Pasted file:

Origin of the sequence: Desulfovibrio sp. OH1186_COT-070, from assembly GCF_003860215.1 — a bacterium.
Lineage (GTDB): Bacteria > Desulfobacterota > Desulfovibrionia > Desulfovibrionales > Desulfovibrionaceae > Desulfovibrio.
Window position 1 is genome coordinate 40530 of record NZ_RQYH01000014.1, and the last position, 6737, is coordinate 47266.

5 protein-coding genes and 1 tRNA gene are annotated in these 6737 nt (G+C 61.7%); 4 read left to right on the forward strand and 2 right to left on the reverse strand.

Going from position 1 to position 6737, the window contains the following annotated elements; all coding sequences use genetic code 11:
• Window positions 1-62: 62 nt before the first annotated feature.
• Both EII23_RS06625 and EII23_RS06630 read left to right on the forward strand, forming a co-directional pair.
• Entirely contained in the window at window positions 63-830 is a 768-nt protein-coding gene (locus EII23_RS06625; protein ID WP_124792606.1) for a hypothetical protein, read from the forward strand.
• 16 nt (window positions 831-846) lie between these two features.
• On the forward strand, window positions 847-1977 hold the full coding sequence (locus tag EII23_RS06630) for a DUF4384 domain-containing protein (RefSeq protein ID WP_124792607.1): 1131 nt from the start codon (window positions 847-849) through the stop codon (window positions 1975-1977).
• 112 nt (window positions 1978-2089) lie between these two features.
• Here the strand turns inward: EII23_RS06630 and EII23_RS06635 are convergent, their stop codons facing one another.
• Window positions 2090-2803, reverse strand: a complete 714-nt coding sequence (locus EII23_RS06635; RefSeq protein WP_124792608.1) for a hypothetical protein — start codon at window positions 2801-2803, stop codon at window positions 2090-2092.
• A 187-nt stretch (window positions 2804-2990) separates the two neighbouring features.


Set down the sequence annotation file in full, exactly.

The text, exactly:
Origin of the sequence: Desulfovibrio sp. OH1186_COT-070, from assembly GCF_003860215.1 — a bacterium.
Lineage (GTDB): Bacteria > Desulfobacterota > Desulfovibrionia > Desulfovibrionales > Desulfovibrionaceae > Desulfovibrio.
Window position 1 is genome coordinate 40530 of record NZ_RQYH01000014.1, and the last position, 6737, is coordinate 47266.

5 protein-coding genes and 1 tRNA gene are annotated in these 6737 nt (G+C 61.7%); 4 read left to right on the forward strand and 2 right to left on the reverse strand.

Going from position 1 to position 6737, the window contains the following annotated elements; all coding sequences use genetic code 11:
• Window positions 1-62: 62 nt before the first annotated feature.
• Both EII23_RS06625 and EII23_RS06630 read left to right on the forward strand, forming a co-directional pair.
• Entirely contained in the window at window positions 63-830 is a 768-nt protein-coding gene (locus EII23_RS06625; protein ID WP_124792606.1) for a hypothetical protein, read from the forward strand.
• 16 nt (window positions 831-846) lie between these two features.
• On the forward strand, window positions 847-1977 hold the full coding sequence (locus tag EII23_RS06630) for a DUF4384 domain-containing protein (RefSeq protein ID WP_124792607.1): 1131 nt from the start codon (window positions 847-849) through the stop codon (window positions 1975-1977).
• 112 nt (window positions 1978-2089) lie between these two features.
• Here the strand turns inward: EII23_RS06630 and EII23_RS06635 are convergent, their stop codons facing one another.
• Window positions 2090-2803, reverse strand: a complete 714-nt coding sequence (locus EII23_RS06635; RefSeq protein WP_124792608.1) for a hypothetical protein — start codon at window positions 2801-2803, stop codon at window positions 2090-2092.
• A 187-nt stretch (window positions 2804-2990) separates the two neighbouring features.